There are many translations of the Bible and it can be very challenging to determine the accuracy of each. I’ve also wondered over the years why there are so many translations to begin with. As we dive in to the most common translations over the course of nine weeks we will work to uncover the answers to the questions of accuracy and origin. Another aspect I’ve always found confusing is the “categories” of translations. This week we will also dive into what it means to be considered a “Word-for-Word” translation.
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It sounds fairly obvious that a Word-for-Word translation should be a literal translation of one language into another language, but when referring to scripture it is a bit more in depth than that. We must take into consideration that languages change and evolve over time and it is not always easy to correctly translate every word, or convey the exact message or feeling the original texts were going for. We also need to consider that there is often no one-for-one translation of a word or phrase between languages. W4W focuses on the specific words and phrases while also striving to convey the correct message and feel intended by the original texts. Word-for-Word is essentially the closest to literal translation from the Greek and Hebrew as we can get in English while ensuring the translation makes sense.
King James Version
To better understand and appreciate the KJV translation of scripture, let’s take a leap back in time for a little history lesson.
In the 14th and 15th centuries the faith of Europe was pretty shaky. People wanted the scriptures in a language they could understand but the Roman Catholic Church had banned scriptures in English and enforced the use of the Latin Vulgate, the “official Bible” of the fourth century that was translated from the original Greek and Hebrew into Latin by St. Jerome by order of Pope Damasus. There had been various translations of the gospels, psalms, and some prayers into English, but they had been translated from the Latin Vulgate, were only partial translations, were not very accurate, and were deemed heretical by the Roman Catholic Church.
John Wycliffe later oversaw the translation of both the Old and New Testaments into English, an impressive feat considering he’d never even read the full Bible. The Wycliffe Bible was the first official Bible in English. Because it was translated from the Latin Vulgate it didn’t always make sense. In 1408 it was made illegal to translate the Bible in England, but in the 1400s French, Dutch, Spanish and Italian Bibles surfaced.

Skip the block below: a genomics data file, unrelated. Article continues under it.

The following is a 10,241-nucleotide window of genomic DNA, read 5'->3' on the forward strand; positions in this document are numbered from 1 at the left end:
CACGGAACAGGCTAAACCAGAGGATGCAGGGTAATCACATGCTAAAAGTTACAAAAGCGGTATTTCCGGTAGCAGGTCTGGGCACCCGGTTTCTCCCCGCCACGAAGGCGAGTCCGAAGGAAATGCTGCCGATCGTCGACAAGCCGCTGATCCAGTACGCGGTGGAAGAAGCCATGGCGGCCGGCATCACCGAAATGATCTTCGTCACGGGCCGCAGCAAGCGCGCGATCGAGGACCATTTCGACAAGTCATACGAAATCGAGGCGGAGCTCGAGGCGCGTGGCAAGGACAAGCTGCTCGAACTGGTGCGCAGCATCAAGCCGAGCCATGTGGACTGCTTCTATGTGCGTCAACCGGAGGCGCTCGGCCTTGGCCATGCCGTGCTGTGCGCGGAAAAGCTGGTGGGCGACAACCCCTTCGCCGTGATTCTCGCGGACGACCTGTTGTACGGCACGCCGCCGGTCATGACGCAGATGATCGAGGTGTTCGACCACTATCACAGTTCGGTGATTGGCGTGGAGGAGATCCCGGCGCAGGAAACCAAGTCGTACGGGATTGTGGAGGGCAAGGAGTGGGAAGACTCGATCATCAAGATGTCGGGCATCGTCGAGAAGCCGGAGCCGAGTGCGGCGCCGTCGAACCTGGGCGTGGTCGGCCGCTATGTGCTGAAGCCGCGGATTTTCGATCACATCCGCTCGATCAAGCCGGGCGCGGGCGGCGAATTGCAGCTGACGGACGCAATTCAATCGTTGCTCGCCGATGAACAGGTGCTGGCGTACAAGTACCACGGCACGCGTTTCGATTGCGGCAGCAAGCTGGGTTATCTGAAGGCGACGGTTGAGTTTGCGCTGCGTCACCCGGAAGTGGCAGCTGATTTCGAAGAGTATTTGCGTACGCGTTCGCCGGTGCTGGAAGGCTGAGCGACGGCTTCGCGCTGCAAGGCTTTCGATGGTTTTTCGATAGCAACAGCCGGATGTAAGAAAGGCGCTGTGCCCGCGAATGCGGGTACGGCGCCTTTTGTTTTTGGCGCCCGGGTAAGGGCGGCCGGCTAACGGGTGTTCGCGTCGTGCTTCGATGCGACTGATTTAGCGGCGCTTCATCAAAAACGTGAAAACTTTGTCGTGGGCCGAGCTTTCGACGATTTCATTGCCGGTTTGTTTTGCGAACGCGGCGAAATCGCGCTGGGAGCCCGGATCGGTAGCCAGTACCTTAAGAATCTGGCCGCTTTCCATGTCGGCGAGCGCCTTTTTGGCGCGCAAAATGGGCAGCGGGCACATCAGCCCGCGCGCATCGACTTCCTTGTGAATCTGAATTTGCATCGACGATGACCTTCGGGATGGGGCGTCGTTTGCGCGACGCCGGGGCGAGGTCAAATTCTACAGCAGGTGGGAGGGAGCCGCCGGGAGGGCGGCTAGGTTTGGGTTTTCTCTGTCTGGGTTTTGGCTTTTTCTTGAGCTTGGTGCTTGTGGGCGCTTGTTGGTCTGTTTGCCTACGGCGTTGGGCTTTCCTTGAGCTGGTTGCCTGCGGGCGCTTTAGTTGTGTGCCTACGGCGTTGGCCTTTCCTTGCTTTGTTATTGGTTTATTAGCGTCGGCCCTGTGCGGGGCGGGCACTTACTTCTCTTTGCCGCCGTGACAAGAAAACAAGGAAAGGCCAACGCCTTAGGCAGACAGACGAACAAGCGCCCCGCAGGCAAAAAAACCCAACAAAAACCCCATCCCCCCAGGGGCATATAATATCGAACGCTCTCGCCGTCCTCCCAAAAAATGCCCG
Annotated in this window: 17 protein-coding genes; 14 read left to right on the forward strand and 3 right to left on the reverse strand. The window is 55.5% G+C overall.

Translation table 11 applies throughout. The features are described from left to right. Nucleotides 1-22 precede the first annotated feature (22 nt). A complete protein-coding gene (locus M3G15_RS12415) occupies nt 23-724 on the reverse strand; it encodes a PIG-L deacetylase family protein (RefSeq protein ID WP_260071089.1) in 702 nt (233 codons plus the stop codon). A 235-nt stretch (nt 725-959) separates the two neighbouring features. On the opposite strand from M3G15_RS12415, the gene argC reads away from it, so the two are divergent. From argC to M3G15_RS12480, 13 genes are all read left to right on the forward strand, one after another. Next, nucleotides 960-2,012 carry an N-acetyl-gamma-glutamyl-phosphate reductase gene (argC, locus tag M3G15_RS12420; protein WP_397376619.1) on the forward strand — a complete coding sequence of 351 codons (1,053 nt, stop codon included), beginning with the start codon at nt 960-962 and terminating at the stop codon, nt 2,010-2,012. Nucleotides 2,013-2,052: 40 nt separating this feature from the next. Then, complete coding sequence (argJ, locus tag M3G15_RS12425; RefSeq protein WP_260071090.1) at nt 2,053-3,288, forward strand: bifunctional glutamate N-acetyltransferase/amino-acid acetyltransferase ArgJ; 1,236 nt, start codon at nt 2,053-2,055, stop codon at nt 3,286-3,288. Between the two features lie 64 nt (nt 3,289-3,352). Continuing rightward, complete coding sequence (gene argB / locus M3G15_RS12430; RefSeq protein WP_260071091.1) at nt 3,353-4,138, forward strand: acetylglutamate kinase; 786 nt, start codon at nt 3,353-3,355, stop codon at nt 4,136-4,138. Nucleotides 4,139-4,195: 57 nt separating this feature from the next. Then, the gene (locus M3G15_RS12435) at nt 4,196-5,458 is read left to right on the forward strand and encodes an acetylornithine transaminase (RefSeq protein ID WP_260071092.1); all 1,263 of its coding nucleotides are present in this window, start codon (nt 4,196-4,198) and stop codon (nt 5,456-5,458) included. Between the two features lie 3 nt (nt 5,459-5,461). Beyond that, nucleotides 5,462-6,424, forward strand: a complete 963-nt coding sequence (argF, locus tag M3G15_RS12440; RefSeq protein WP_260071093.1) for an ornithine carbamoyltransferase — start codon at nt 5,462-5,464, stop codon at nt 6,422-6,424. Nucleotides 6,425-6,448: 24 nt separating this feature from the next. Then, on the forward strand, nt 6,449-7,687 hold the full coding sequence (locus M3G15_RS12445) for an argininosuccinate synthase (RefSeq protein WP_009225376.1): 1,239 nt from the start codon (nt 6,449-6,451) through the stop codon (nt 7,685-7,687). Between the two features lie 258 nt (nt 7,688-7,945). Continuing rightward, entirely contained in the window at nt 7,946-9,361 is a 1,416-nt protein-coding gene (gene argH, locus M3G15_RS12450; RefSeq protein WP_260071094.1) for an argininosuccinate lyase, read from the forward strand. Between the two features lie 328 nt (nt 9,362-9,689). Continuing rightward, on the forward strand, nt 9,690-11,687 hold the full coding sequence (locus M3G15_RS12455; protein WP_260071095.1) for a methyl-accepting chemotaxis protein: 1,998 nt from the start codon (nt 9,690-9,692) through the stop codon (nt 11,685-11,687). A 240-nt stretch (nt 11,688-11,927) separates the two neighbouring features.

In 1517, after the “Great Schism” of 1378-1417 when the religious authority of Europe was being utterly ripped apart, and the invention of a movable-type printing press in 1454, the Reformation was born thanks to Martin Luther. By the 1520s William Tyndale had traveled to Germany to complete his translation of the Bible into English but could not return to England for fear of death. He was kidnapped and burned at the stake before he could translate the entirety of the Old Testament. His translation of the New Testament was the first to be done from the original Greek into English.
In 1534 massive religious reform was still raging in England, which separated the nation from the Roman Catholic Church. Henry VIII became the “Supreme Head” of the Church of England. Over the course of his life England was transformed into a Protestant nation and the legality of the Bible and prayers being available in English, a language the people could read and understand, was constantly challenged. Henry had authorized Myles Coverdale to translate the first complete Bible printed in English, which was published in 1535. It had been translated from the German Bible and the Latin Vulgate. Then in 1537 came Matthew’s Bible, translated from Coverdale’s OT and Tyndale’s NT, with some additional notes intertwined. Henry VIII ordered that an English Bible be available in every church and Matthew’s Bible was used. John Rogers, whose pen name was Thomas Matthew, put together the Matthew’s Bible and was the first martyr to be burned at the stake by Mary Tudor.